When looking for an environmentally friendly, organic product that fills a number of roles in the garden, you really couldn’t find anything better than decorative bark.

Decorative bark is the bark of pine trees. Pine trees form the basis of much of the potting soil and compost that you’ll find on the shelves of Builders and every garden centre. Instead of throwing the bark away when processing the trees for these products, it is used to create this beautiful and versatile product that we use for various applications in the garden.

How is it used?
There are so many ways to use decorative bark, but let’s discuss some of our favourites. When you put a pot inside a bigger pot cover, there’s that unsightly gap between the two. A layer of bark nuggets fills this gap aesthetically and looks natural.

Using decorative bark in the garden
Using decorative bark in the garden
Decorative bark also has more uses in terms of gardening. For example, it can be used as an effective organic mulch. Mulching is spreading a layer of material, often organic, across the surface of the soil to protect it and even feed it. You should never have bare soil in your soil – when it rains heavily or when the wind is strong, the valuable top layer of soil will be lost to erosion. Mulch prevents this erosion. Mulching also benefits gardeners hugely by reducing the amount of light reaching the soil, thus suppressing weed growth. Another benefit of mulching is that the – and decorative bark works well in this regard – traps moisture in the soil by keeping the soil cooler and reducing evaporation, which means that you need to water less often.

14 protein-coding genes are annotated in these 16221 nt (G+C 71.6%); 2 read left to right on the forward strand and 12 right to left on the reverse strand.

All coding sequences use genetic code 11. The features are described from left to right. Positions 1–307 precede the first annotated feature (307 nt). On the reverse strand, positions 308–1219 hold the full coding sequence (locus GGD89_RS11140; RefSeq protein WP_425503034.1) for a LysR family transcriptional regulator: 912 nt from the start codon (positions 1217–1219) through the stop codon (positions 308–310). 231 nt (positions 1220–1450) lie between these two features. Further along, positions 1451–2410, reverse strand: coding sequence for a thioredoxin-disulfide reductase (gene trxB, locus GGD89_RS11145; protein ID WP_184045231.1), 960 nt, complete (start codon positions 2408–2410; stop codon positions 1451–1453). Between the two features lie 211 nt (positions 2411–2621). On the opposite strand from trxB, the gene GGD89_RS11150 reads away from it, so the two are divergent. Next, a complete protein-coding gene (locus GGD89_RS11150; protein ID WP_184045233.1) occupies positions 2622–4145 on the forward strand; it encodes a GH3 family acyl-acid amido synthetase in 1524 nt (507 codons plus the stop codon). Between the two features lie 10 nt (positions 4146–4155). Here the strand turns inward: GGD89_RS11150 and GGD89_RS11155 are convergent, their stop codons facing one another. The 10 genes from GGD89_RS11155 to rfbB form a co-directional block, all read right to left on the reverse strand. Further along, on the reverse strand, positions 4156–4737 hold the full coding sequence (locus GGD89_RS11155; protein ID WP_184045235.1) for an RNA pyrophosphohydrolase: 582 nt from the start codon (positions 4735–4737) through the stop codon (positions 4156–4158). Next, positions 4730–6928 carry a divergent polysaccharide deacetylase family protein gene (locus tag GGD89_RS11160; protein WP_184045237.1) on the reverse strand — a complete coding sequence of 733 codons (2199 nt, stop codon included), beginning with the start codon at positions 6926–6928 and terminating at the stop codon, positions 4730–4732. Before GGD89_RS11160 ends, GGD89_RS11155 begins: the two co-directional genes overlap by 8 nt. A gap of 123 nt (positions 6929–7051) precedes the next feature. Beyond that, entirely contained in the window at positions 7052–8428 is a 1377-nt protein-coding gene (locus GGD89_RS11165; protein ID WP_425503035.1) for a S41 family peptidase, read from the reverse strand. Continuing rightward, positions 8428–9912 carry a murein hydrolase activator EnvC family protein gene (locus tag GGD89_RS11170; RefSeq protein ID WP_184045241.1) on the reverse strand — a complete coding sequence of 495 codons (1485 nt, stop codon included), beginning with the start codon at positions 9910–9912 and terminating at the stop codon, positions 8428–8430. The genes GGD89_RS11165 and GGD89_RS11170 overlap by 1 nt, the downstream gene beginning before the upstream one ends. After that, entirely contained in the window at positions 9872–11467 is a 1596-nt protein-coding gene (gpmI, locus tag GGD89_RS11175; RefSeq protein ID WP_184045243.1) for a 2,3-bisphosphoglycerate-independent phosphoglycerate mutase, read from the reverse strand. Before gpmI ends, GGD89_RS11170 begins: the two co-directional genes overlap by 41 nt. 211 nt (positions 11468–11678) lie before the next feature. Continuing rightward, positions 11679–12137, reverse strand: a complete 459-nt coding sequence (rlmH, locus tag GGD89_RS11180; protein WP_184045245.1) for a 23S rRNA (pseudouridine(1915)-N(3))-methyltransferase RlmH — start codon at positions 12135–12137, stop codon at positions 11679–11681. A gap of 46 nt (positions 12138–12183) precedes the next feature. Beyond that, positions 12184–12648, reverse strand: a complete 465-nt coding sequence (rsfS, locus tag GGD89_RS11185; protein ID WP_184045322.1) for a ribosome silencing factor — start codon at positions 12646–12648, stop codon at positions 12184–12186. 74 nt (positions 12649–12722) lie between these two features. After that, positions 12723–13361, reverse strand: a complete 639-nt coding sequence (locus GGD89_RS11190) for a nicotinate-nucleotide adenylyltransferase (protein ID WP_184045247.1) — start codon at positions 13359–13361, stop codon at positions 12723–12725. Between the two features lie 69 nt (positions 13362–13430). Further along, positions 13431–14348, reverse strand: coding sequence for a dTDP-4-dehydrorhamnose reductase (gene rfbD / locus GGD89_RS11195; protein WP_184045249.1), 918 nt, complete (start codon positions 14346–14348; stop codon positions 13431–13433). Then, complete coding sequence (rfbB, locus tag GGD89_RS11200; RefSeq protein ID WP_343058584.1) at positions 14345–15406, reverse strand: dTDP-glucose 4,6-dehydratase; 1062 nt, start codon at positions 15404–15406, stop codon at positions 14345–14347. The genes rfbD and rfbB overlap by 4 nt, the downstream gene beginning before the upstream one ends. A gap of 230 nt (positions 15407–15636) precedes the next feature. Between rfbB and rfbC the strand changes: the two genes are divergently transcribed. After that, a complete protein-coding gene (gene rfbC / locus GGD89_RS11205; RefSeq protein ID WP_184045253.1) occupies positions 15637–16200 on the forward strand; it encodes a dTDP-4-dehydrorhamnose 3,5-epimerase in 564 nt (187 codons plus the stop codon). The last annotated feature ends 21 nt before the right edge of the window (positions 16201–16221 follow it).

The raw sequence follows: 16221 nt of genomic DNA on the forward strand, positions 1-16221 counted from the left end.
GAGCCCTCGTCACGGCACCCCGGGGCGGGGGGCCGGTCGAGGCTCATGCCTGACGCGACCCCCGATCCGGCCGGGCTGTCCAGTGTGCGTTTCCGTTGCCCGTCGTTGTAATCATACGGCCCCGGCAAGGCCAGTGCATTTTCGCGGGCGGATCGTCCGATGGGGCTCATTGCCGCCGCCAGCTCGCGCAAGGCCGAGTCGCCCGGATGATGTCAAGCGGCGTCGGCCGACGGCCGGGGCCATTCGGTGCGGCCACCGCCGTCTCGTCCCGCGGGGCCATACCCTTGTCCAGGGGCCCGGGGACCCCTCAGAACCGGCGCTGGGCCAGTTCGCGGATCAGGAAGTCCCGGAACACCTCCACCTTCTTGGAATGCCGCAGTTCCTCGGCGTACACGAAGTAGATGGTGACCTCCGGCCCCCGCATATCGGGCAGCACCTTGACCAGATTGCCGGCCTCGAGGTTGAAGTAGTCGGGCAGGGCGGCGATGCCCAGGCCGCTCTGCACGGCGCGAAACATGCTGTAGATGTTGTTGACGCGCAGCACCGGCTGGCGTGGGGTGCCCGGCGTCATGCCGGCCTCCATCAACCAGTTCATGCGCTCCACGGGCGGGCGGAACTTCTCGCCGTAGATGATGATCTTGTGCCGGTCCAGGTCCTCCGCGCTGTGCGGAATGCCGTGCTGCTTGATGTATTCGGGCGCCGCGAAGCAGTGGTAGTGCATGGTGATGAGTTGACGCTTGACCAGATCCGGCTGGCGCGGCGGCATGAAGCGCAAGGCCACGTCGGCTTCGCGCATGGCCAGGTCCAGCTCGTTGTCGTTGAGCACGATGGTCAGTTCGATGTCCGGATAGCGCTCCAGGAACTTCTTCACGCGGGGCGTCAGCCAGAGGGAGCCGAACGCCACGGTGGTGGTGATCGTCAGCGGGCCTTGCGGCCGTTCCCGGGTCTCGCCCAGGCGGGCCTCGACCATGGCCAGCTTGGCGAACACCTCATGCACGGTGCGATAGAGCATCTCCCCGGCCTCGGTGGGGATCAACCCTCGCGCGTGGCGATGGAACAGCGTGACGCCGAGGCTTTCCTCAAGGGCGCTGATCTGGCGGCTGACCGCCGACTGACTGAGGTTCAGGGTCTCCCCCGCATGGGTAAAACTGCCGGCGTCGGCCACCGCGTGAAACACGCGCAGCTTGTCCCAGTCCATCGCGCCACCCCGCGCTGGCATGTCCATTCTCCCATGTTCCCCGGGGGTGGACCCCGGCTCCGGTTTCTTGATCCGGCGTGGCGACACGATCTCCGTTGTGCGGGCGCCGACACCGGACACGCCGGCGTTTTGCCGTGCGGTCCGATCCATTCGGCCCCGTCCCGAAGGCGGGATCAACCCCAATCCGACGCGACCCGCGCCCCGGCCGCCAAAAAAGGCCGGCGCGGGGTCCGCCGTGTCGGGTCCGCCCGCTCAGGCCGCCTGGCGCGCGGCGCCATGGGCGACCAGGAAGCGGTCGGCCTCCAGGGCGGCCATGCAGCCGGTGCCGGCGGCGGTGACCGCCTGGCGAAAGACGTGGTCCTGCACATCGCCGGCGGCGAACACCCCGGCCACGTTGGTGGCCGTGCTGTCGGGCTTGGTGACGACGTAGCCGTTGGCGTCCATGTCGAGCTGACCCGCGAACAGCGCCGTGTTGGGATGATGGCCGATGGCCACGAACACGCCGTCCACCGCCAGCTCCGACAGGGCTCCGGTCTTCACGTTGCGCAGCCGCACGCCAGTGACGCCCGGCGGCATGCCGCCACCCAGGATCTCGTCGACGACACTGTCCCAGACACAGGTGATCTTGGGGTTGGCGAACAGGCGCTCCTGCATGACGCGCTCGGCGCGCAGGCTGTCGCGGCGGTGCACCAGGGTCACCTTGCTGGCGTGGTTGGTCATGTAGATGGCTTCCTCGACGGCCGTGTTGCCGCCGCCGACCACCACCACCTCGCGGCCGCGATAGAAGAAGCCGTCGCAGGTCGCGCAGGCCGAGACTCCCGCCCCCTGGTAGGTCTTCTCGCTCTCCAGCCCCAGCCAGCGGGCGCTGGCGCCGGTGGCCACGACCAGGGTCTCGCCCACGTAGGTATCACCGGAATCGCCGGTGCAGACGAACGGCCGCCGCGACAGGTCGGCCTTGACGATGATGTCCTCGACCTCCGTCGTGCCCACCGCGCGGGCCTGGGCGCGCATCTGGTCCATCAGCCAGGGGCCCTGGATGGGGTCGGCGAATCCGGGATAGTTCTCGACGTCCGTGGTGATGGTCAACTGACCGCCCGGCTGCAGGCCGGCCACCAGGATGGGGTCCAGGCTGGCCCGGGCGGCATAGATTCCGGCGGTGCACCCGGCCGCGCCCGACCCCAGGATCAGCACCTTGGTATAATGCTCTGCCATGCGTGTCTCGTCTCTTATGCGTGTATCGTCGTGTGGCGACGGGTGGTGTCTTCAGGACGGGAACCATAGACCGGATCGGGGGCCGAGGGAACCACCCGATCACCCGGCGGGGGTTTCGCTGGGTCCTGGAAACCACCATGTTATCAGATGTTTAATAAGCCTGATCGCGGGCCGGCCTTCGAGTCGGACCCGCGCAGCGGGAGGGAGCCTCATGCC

Bark breaks down over time, eventually becoming soil particles. This adds organic matter to the soil, which encourages good microbial activity (the good bugs we want in our soil to keep it healthy). Broken-down bark also improves the aeration of soil, especially valuable in clay soil. And if you have sandy soil, adding this beautiful organic content to the soil will actually improves water retention, absorbing water and helping with binding capacity.

Moving away from actual gardening, a great use for these decorative bark nuggets is in children’s play areas. There’s nothing worse than a little guy running in a play area and falling on gravel. Bark is much softer, so you’ll have far fewer scratches and tears.

When we’re paving we’re very quick to make hard pathways complete with cemented-in pavers, but this creates runoff and has knock-on effects. Another option is cover pathways with softer materials like bark, or to use pavers surrounded by bark. This allows water to permeate and be returned to the ground.

Decorative bark is graded into different sizes for different applications: very fine, medium and chunky. For paving in walkways, use a finer bark – it’s softer and more comfortable. The chunky bark nuggets on the other hand are very useful in mass landscaping projects. If you’ve created a large new bed, use the big bark nuggets – remember, it’s about scale and proportions, so the larger the area the bigger the material you use.

Using decorative bark in the garden
Using decorative bark in the garden
When using decorative bark on pathways, first lay down landscaping fabric. This will prevent the bark from disappearing into the soil and so will make it last longer, while still allowing water to reach the soil. This fabric is made from the recycled lids of plastic bottles and comes in 1 m and 10 m long rolls. You simply lay it down, cut it to fit and then cover it with the bark.

How long will bark last?
If used correctly, decorative bark can last for five or even seven years in the garden.

Remember, everything you read about in this blog is available from Builders, either in-store or online from builders.co.za.
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